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“This isn’t a field where we just take people with no experience right out of high school.”

executive director of the Connecticut Association for Education of Young Children



WATERBURY — Chelsey Harris, a single mother of three young children, lives with her mother so she can afford to send her 4-year-old daughter and 10-month-old son to child care.

Harris, director of early care and education for Waterbury Bridge to Success, pays more than $1,000 in child-care costs each month. She earns “a little too much” to qualify for Care4Kids, a state program that helps low- to moderate- income families pay for child-care costs, she said.

“Child care is a rent payment,” Harris said. “I cannot afford to pay rent and pay for my kid to go to day care. It’s either one or the other.”

Harris joined more than 100 parents, child-care providers and city representatives at the city Green for a #Morning-WithoutChildcare rally Tuesday. A message they shared: early childhood education is most important and needs to be funded as such, while making it more accessible and affordable for families.

Child Care for Connecticut’s Future, a coalition of organizations, providers, parents and advocates, says $700 million is needed to save the state’s child-care system. If the state doesn’t provide the necessary funding, Connecticut’s system will collapse, the coalition says.

Comprising a bulk of that $700 million is $250 million to increase pay for child-care employees to earn competitive wages, and a $200 million increase to Care4Kids “so working families can stop living paycheck to paycheck,” according to a coalition fact sheet.

The median hourly wage is $13.45 for Connecticut childcare employees.

See CARE , Page 6A

Thayer Clark of Woodbury and her son, Pierce Trella, 11 months, attend the Morning Without Child Care Day of Action gathering on the Waterbury Green on Tuesday. The goal of the group, Child Care for Connecticut’s Future, is ‘to bring attention to the impending collapse of the child care industry.’


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To afford a “high-quality program,” families pay up to $17,000 per year for preschool and $22,000 annually for infant-toddler programs, the fact sheet states.

The coalition held rallies in Waterbury and seven other cities Tuesday to raise awareness about the long-standing issue. Coalition members will hold a legislative rally today at the state Capitol in Hartford and deliver handwritten cards to legislators to make them aware a solution is needed, said Karen Rainville, executive director of the Connecticut Association for Education of Young Children.

“This isn’t a field where we just take people with no experience right out of high school,” Rainville said. “This is a profession that requires advanced degrees to educate young children. You can’t expect to have baccalaureatelevel staff that are making $14 per hour, working three jobs just to make a living.”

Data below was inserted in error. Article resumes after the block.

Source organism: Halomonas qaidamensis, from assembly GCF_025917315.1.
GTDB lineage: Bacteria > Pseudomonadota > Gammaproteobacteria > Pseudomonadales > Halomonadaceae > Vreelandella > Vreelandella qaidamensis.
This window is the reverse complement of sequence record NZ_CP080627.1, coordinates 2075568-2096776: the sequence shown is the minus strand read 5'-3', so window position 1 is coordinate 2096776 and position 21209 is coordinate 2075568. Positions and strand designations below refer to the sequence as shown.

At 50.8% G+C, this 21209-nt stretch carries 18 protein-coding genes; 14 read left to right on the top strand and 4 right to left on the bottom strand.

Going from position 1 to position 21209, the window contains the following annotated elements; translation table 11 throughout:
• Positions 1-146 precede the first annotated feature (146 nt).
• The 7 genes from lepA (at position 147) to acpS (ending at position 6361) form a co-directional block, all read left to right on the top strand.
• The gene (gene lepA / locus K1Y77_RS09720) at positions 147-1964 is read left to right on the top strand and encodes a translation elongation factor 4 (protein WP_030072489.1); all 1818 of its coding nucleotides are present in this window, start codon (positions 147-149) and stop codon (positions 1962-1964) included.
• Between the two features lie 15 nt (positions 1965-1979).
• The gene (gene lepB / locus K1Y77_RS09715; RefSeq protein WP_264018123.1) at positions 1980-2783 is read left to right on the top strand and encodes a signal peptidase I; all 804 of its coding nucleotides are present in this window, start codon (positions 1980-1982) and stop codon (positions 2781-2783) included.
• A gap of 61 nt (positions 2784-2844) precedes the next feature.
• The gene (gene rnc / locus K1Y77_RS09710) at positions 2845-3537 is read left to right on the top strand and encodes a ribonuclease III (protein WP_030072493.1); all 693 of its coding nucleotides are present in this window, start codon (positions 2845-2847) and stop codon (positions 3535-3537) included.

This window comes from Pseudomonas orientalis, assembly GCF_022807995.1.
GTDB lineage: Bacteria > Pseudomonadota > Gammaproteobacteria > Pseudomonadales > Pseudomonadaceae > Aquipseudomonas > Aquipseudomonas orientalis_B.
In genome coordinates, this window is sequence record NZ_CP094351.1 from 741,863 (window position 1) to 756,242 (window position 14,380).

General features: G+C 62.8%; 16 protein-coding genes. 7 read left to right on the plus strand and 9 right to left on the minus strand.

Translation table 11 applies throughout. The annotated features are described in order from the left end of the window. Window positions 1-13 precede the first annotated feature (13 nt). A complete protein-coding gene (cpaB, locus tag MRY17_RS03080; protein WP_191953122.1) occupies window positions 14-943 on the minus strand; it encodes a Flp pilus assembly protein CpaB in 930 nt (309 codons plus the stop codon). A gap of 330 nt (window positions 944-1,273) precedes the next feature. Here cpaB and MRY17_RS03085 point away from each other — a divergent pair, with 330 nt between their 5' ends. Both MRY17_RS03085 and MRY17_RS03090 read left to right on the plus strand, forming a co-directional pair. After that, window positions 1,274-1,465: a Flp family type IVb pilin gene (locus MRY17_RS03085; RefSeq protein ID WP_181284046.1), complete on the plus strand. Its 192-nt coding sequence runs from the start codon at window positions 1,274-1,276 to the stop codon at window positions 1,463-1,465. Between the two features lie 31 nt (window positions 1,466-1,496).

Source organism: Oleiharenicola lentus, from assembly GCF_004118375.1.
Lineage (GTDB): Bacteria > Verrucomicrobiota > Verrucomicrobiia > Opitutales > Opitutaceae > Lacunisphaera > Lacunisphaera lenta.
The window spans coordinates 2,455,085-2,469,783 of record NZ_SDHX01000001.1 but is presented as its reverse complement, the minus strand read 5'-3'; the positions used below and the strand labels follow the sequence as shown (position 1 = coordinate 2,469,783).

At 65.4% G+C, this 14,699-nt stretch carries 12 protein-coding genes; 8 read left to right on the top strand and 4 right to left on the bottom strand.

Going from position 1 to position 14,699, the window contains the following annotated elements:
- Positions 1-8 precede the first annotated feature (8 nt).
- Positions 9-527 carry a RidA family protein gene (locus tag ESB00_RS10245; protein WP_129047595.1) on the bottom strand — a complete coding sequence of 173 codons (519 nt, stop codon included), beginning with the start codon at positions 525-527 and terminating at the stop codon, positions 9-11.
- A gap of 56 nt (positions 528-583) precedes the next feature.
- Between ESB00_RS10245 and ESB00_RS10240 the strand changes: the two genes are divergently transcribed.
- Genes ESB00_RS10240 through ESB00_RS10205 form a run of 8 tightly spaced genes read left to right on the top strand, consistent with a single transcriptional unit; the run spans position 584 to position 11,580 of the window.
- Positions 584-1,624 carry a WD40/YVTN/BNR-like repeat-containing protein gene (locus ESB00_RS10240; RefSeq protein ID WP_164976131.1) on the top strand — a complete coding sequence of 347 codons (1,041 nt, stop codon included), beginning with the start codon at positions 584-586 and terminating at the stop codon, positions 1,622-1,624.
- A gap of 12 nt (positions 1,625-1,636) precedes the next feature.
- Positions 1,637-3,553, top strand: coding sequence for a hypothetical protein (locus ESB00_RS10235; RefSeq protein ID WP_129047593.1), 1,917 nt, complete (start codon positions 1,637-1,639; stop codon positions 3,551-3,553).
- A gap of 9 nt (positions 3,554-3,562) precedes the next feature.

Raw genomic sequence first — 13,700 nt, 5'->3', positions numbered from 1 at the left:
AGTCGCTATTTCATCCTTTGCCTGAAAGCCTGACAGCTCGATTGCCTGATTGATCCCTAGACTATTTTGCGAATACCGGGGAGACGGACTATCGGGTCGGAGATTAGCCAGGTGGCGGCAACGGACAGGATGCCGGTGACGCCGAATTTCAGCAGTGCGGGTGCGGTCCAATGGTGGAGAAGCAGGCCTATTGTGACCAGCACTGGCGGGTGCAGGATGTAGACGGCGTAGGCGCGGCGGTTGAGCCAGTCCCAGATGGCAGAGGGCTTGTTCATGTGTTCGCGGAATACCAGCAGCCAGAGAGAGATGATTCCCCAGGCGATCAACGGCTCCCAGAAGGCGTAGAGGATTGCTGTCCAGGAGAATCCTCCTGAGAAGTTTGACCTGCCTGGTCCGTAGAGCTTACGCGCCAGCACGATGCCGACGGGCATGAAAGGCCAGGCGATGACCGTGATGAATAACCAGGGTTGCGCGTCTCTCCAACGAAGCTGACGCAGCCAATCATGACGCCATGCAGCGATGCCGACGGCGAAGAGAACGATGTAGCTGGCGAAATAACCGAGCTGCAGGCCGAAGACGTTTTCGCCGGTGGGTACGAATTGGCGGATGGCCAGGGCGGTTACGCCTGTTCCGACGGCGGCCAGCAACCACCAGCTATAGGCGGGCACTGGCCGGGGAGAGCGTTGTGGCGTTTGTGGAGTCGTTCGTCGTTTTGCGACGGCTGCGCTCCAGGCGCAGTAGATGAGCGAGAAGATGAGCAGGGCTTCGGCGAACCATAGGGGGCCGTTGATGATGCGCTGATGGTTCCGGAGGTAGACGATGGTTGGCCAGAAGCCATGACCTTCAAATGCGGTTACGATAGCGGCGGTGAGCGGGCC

As of January, there were 1,385 licensed child-care programs and 1,886 licensed family child-care homes in the state. About 80% of childcare centers have staffing vacancies and 57% have closed classrooms due to staffing, the fact sheet states. Only 20% of providers receive state funding.

IN WATERBURY, 12 classrooms are closed in the school readiness program across the city, preventing 240 children from gaining an education, Rainville noted. That program funds spaces for children ages 3-5 who aren’t yet eligible for kindergarten, according to the state Office of Early Childhood. At least 60% of the children enrolled must be from families at or below 75% of the state median income.

As executive director of Waterbury Bridge to Success, a cradle-to-career initiative, Althea Marshall Brooks works collaboratively with parents, providers, and city and school officials to ensure every Waterbury child has access to child care. She described the city’s South End as a child-care “desert.”

“We want our legislators to hear that,” Brooks said of the call-to-action for the $700 million. “It’s time to invest in early child-care infrastructure because it is critical to the success of all children across the state and country.”

Child-care challenges are felt across the nation. City resident Allison McIntire had her son, who is on the autism spectrum, attend more than a handful of child-care centers in North Carolina and Connecticut, but the facilities didn’t have employees trained to meet her son’s needs. When her son misbehaved, he’d be given a timeout instead of an employee working with him, she said. McIntire and her family moved to Waterbury in early 2020.

“He doesn’t want to go to school because that experience destroyed how he looks at school and education,” she said. “It’s been a very hard fight, and not only that, but he’s behind educationally.”

IN TORRINGTON, Mary Cecchinato, executive director of Torrington Child Care Center, held a similar rally outside her center Tuesday. Grandparents, children, staff and state Rep. Michelle L. Cook, D-Torrington, attended.

Cecchinato has worked at the center for 36 years and oversees 11 employees who teach 43 children ages 3 and 4. She said it’s hard to pay her staff “worthy” wages because she also has to account for heat, electricity, gas, food, computers, toys, insurance and more.

“Teachers who’ve just started are starting out at $13 per hour, and in August, we’ll go up to $14 per hour,” Cecchinato said. “By law, we have to raise the minimum wage, but there’s nothing to compensate for the staff that has been here for 40 years.”

Lisa Fortier of Waterbury holds a sign while listening to speeches Tuesday during the Morning Without Child Care Day of Action gathering on the Waterbury Green.


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